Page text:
Winter Snow Removal

January 5, 2009 · Print This Article

Winter snow removal is not a welcome part of my winter scene.  I have to admit… “Let It Snow” is not a part of my vocabulary.  And, skiing or snowboarding is not my idea of winter fun.  Curled up by a roaring fire eating popcorn with a cold Diet Coke is more my cup of tea.

At this time of year… I envy those of you who enjoy warm winter days in a mild climate.  However, here I am… living at the base of the Wasatch Mountains… what else could I expect.

Living alone…winter snow removal has become my inevitable responsibility… like it or not.  After a few years of shoveling snow… I’ve learned a few tricks of the trade…

Here are 7 tips to remember when you have to shovel show.

1.  Wax the blade of your snow shovel.  It will help the snow come off your shovel blade faster and cleaner.


2.  If you shovel a path down the center of your driveway you will create a path from which you can push the snow to the edges of your full-width driveway.  If your driveway is wide and long… like mine is… this method will save your bacon… or should I say your “back.”


3.  Shovel the snow as soon as possible after a snowfall and the snow can be moved easily.  Driving or walking over areas that need to be shoveled compresses the snow and it will quickly turn to ice.  Block off the end of your driveway to discourage traffic until you get the area cleared.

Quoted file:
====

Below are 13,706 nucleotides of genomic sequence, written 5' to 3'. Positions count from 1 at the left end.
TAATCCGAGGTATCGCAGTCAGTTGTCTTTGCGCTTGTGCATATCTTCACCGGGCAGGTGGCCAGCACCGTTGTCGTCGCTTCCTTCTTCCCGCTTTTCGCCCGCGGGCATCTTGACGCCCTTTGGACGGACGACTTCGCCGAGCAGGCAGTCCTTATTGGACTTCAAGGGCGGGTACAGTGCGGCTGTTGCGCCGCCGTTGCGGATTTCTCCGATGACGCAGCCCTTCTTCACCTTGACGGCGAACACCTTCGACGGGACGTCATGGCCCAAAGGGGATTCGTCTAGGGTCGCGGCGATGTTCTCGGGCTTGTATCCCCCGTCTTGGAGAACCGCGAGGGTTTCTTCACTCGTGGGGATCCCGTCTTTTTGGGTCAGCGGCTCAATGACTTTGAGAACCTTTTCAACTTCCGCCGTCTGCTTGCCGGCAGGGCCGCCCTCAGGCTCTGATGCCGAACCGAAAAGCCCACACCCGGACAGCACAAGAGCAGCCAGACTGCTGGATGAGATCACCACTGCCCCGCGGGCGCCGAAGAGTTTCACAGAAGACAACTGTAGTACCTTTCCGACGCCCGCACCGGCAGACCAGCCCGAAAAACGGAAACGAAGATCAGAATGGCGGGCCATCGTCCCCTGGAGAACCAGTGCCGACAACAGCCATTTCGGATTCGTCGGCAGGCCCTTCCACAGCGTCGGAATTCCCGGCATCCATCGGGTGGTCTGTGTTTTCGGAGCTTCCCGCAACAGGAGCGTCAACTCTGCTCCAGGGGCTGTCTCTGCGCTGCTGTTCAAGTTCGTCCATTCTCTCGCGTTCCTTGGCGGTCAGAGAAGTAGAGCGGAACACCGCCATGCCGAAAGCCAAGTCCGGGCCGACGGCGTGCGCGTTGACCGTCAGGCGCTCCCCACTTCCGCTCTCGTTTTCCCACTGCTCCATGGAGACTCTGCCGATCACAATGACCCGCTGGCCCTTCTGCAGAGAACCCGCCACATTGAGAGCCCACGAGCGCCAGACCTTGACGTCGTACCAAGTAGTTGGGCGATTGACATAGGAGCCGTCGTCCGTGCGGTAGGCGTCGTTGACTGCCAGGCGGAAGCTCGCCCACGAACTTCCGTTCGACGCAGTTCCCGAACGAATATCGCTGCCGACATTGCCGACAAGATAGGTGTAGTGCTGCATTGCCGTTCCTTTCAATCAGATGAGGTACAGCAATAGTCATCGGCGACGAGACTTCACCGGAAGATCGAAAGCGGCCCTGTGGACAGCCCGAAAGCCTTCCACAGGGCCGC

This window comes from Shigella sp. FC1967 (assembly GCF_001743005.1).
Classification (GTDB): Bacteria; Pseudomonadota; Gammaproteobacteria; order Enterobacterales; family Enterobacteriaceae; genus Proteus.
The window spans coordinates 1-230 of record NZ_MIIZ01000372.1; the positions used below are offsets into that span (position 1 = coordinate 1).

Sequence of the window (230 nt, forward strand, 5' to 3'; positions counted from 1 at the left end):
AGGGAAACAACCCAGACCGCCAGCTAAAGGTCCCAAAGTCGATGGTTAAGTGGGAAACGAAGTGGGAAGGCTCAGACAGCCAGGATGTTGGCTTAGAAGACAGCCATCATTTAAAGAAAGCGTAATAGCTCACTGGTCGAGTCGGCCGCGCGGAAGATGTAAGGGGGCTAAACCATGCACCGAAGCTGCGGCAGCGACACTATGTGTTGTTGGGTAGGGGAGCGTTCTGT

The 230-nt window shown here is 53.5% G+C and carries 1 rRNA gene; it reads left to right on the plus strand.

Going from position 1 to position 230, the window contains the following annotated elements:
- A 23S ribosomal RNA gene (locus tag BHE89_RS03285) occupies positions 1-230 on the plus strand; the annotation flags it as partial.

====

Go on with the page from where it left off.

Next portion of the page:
I become a bear… when folks drive over fresh snow in my driveway.  I’ve been know to park my car out in the front of my house and let it get covered with snow, rather than park it in the garage, where I might be tempted to drive down my driveway before I’ve cleared the white stuff.


4.  Concentrate on exposing as much of the pavement as you can.  “Get to the black.”  Areas that are exposed attract the warmth and sun.  You’ll notice the areas surrounding expose pavement will melt faster.

5.  Slush and standing water need to be removed. Snow that has melted, or soften will turn to ice after the temperature drops in the evening.  After snow removal, Halite or ice met can be used in areas that don’t dry out but freeze instead… because they are not exposed to sunlight.

6.  When possible, use a snow pusher rather than a shovel.  It saves bending and straining your back.

7. Invest in a snow blower.  You might consider pooling resources with neighbors and purchasing one together.  You’ll save your back as well as hours of time if your have a great brother-in-law, by the name of Dew Atwood, who gives his sister-in-law, a snow blower for Christmas.

Kathy Griffiths
Insightful Nana

P.S.  I no longer dread looking out the window, to discover little white flakes of snow hit the ground.  I bundle up.. plug in my new snow blower, push the electric start button and away I go.  Instead of it taking four hours to clear my driveway, garage pad, and walks… it only take me an hour.

Thanks Dew!

Comments

One Response to “Winter Snow Removal”

  1. christmas shopping breaksNo Gravatar on December 1st, 2009 2:48 am

    The sidewalks are not plowed and they have told her that they aren’t going to do it this year, so she must walk in roadway. The roadway is plowed but it isn’t that great. Does anyone have any information on what the law requires in Maine pertaining to snow removal? thanks…

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